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- It’s So Late 3:49 | MP3 Clip
- Halved Heart 4:07
- Lies Like Prayers 4:28 | MP3 Clip
- Drift Towards Home 3:50
- The Passion of Lovers 4:07
- This Stolen Moon 5:54 | MP3 Clip
- Away To Nothing 3:48
- Can’t Be True 6:52
- They All Denied 4:19
- Fifteen Times 4:05 | MP3 Clip
- Alate Ardor 5:58 | MP3 Clip
Doc Hammer (also known as one of the creative minds behind the Cartoon Network show The Venture Bros.) brings us his new album, Alate. It was the #1 seller in our webstore in June.
Merging Doc’s husky croon, post-punk guitars and catchy 80’s bass-lines/synths, WEEP creates a dark yet satisfyingly upbeat pop album painted by WEEP’s passion and unflinching take on contemporary music. Alate, written and produced by WEEP’s guitarist/vocalist Doc is the perfect epic follow up to WEEP’s impressive debut, Worn Thin (PRO243, 2010). Taking us on a sonic journey through thunderous drums, wailing vocals, grand ballads, raging guitars and everything in between, the album is fused together perfectly: melodic, driving and catchy. Alate teems with dark distorted anthems for the modern age. The album positions WEEP as successors to the likes of Echo & The Bunnymen and The Cure, up through guitar bands such as The Smashing Pumpkins and Placebo, then on past White Lies and Interpol… ’til eventually WEEP is compared with only one sound: WEEP.
Alate takes the listener confidently through eleven future classics. Huge guitars, huge drums, and huge choruses work to create a sound that moves the listener through WEEP’s epic creation. As timeless as it is contemporary, WEEP screams in brooding pop and alternative rock languages to create something that, in its strength, has the ability to sound fragile and even a little delicate.
As a vocalist, Hammer finds his voice on Alate. What was once a somber murmur has become a growl that confidently pilots the drama within. Doc’s voice has developed into a controlled yell that even dips into a croon when necessary. Throughout Alate his voice is assured enough to be beautiful.
DOC HAMMER – “I hate singers. They’re these overly confident douche bags for the most part. But when I look up and see a microphone in front of my face, I’m forced to face the facts: I’m that asshole now. I’m the guy I’ve always hated, so I better at least deliver. I thought about what I like in a singer and it came down to “They sound like only themselves, and aren’t afraid to show me what they feel.” So that was my job. To not crap on the songs. To be honest and brave. To throw away all that, sometimes crippling, self awareness and just feel it. To express the passion without worrying what they’re gonna say about me in homeroom tomorrow. I mean, I can’t be that confident guy that naturally bears his shallow soul as if it were as deep as the Atlantic, but I can be that guy that steps up, and gives the songs he loves (too much) some respect. So I did. It was freeing. It changed everything. It was like WEEP opened a door and walked through it.”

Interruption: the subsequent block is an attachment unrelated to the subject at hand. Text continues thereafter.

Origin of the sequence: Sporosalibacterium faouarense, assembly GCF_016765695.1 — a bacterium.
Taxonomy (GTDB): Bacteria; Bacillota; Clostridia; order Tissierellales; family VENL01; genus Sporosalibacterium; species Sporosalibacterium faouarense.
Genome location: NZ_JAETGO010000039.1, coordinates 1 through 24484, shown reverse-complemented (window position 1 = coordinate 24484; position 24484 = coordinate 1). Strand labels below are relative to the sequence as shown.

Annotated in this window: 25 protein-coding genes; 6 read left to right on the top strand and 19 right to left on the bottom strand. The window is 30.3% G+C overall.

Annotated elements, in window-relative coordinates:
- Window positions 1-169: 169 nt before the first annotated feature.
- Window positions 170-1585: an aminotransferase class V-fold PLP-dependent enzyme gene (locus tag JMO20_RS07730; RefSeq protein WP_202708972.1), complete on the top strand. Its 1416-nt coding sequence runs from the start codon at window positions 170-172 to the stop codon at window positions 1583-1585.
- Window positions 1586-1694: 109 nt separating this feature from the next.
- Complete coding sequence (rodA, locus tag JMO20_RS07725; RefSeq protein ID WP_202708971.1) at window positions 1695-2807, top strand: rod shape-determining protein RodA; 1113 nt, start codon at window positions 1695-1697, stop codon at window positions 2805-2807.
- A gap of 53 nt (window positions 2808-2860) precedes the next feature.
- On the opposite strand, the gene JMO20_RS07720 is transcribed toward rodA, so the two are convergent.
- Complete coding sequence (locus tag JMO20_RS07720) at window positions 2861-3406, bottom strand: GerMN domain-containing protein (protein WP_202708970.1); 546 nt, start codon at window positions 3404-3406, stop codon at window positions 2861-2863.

DOC HAMMER – “I wanted to make something that one person thinks is the greatest record of all time, while their friend is like ‘I don’t get it, it’s stupid.’ Does that make sense? When I was a kid I heard The Smiths, and my head exploded. I played it for my best friend and he didn’t like it AT ALL. That’s the kinda Truth I was shooting for. To lock into the heartbeat of that person that’s like me and give them something that they can adore. You can’t make something like that and not be constantly thinking that you may have gone a little too far. You gotta just keep going and remember that nothing smells as bad as cowardice. Look, it’s just music. One more thing to enjoy in life. If you make something that you honestly believe in, there is a chance that someone will join in and be pleased for a minute and a half. Oh! And my friend who didn’t get The Smiths? He loves them now and denies that there was a point that he didn’t. It’s so annoying.”
DOC HAMMER – “When we started on this record, I wanted every instrument, every note, every breath to have a desperation. We wanted it to be brave and just lay it all out and go ‘This is exactly what we like… I hope one of you agrees with us.’ Ya know? We wanted to make a classic, and not some smarty-pants release that critics and hipsters chew up and spit out, but a thing that delivers its milky payload for years to come. Not everyone wants a shower of WEEP’s pearly idea of drama, but for those that do, we wanted Alate to deliver. I think it does.”
From the dark, yet strangely upbeat pop sound of the opener “It’s So Late”, all the way through to the ballad-like closing track “Alate Ardor”, WEEP infuses Alate with a dramatic new energy and assertiveness.
WHAT THE PEOPLE ARE SAYING:
“Hammer found his voice on Alate. What was once a somber murmur has become a growl that confidently pilots the drama within.”
“The choruses explode with almost radio-ready hooks…”
“Unashamedly dramatic. In fact, I’d call ‘cinematic’ in the way it plays with the dynamics of the chorus and the use over the top orchestral elements.”
“They (Weep) have become a confident band this time around.”
“Broadening their musical palette, Alate pays off with more clarity at every listen…”
“…Confident enough to be beautiful.”
“It’s as strange as it is refreshing. I was reminded of the first time I heard Placebo or Smashing Pumpkins and thought ‘Do I even like this? Hmm. I think I do.’ Ultimately, I’m just happy that it’s not one more singer trying to be someone else. That’s a refreshing breeze when you concede that most of the vocalists in this genre are content to drone on with one robotic note so they can play Ian Curtis make-believe.”
“(Alate) brings new moods and styles to Weep’s repertoire. Some of the material has the familiar, drum-driven gallup of Worn Thin, but with this release it expands into other pastures that maybe a Mazy Star would have fed upon…”